71.2906° N, 156.7886° W
Northernmost town in the United States. 320 miles above the Arctic Circle. The name translates to ‘place where snowy owls are hunted.’ No roads lead-in, no roads lead out. Flat as a board. No plants, no trees, no fresh food aside from what’s hunted: bowhead whale, seal, caribou, walrus, polar bear. Milk is ten bucks a gallon. An avocado, five. Polar Night. 65 days without the sun. Darkness brings darkness. Crime, substance abuse, and depression spike. Highest suicide rate in the country. Solastalgia is real. Police Department receives calls from disoriented citizens, not knowing the day or the time. Never have I heard snow like this. No moisture to it. Sounds like a shriek under the weight of the foot. And the wind. It’s so there, you forget it’s there. Nearly 40 below. Ten seconds and the bare skin hurts. ‘Three-dog-night’— a bygone arctic metric to define the intensity of temperature. The colder it is, the more dogs are needed surrounding you for warmth to survive the night. Freezing, but warming. Thinning ice can no longer protect the land from coastal storms. Disappearance of landmass. The town is washing away. This place is no joke. When midnight sun is replaced by polar night, everything’s different. Eyes to the horizon and it’s nothing. And then more nothing, in every direction. Just waiting for the sun to rise above it, so time can exist again.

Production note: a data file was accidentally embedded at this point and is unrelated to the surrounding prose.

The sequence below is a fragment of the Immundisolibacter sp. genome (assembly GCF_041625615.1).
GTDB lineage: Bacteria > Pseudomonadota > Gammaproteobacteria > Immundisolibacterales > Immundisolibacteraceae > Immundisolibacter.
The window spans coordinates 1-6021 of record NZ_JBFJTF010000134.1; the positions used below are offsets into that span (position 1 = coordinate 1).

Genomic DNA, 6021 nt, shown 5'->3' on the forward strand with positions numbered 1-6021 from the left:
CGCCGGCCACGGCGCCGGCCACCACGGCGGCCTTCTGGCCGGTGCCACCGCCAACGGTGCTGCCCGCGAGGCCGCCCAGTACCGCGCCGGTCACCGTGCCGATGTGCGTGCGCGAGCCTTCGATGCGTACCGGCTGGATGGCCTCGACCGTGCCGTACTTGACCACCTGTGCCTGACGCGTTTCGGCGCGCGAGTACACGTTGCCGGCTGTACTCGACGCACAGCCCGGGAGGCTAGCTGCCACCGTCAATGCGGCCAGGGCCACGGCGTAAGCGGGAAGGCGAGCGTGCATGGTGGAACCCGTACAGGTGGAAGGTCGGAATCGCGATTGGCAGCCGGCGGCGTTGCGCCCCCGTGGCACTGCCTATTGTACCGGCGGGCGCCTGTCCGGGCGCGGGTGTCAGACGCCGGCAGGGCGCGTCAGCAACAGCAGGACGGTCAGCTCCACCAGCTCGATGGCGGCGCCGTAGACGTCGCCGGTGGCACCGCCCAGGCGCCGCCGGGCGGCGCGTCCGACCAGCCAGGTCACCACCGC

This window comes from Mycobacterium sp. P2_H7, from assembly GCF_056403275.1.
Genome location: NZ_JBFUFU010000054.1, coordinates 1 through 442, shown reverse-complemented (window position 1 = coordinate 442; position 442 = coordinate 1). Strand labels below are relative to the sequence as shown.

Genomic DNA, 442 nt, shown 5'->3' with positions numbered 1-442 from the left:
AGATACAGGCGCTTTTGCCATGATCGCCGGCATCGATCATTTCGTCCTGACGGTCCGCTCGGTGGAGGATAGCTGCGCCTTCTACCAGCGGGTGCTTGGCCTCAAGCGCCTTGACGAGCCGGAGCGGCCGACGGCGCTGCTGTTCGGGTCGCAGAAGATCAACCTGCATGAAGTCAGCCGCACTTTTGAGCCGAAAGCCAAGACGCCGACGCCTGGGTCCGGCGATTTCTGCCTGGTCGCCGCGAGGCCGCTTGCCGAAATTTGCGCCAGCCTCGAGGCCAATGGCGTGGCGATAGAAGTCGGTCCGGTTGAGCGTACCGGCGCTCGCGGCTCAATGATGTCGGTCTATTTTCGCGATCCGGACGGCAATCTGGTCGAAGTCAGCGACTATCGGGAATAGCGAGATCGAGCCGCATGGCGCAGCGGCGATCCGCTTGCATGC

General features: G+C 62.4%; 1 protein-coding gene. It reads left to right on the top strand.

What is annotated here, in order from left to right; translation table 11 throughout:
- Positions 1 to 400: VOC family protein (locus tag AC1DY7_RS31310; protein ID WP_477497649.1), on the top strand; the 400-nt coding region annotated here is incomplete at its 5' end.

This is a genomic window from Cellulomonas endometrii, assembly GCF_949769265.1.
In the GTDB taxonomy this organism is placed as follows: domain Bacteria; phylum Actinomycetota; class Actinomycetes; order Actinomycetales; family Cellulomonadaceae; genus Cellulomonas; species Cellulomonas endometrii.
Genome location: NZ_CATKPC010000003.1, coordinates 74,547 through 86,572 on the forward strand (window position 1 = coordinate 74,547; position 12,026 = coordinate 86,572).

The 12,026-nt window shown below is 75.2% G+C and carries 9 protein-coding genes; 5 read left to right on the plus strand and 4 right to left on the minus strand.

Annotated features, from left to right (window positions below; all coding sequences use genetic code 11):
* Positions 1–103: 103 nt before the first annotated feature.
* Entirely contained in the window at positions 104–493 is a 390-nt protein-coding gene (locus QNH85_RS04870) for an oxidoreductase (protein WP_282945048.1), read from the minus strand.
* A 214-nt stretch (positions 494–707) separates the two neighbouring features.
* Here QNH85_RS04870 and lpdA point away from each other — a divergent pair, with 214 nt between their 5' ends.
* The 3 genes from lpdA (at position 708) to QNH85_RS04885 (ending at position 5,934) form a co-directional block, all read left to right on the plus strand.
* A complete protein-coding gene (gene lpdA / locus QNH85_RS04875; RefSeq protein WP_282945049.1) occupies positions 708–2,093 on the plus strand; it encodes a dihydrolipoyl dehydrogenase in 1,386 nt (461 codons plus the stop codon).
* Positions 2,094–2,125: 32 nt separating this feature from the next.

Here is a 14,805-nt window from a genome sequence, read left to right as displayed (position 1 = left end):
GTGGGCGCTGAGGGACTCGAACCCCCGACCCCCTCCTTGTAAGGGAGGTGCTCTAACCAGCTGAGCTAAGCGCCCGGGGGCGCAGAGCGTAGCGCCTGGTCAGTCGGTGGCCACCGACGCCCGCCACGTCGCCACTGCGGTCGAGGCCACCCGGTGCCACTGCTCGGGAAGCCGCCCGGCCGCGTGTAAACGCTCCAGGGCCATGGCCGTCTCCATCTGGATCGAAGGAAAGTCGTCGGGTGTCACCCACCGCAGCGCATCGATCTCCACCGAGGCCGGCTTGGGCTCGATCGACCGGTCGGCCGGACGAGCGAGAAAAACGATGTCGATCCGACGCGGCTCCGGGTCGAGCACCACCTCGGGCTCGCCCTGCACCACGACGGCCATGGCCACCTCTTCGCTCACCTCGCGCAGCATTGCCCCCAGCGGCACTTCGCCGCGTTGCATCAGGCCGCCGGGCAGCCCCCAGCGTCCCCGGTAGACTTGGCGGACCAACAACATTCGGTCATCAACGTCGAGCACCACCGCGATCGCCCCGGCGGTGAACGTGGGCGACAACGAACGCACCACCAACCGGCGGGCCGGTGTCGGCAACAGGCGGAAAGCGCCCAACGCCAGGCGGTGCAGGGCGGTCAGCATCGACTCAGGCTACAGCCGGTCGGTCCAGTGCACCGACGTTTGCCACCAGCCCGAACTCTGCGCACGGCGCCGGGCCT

Mark Mahaney’s Polar Night is a passage through a rapidly changing landscape in Alaska’s northernmost town of Utqiagvik. It’s an exploration of prolonged darkness, told through the strange beauty of a snowscape cast in a two-month shadow. The unnatural lights that flare in the sun’s absence and the shapes that emerge from the landscape are unexpectedly beautiful in their softness and harshness. It’s hard to see past the heavy gaze of climate change in an arctic town, though Polar Night is a visual poem about endurance, isolation, and survival.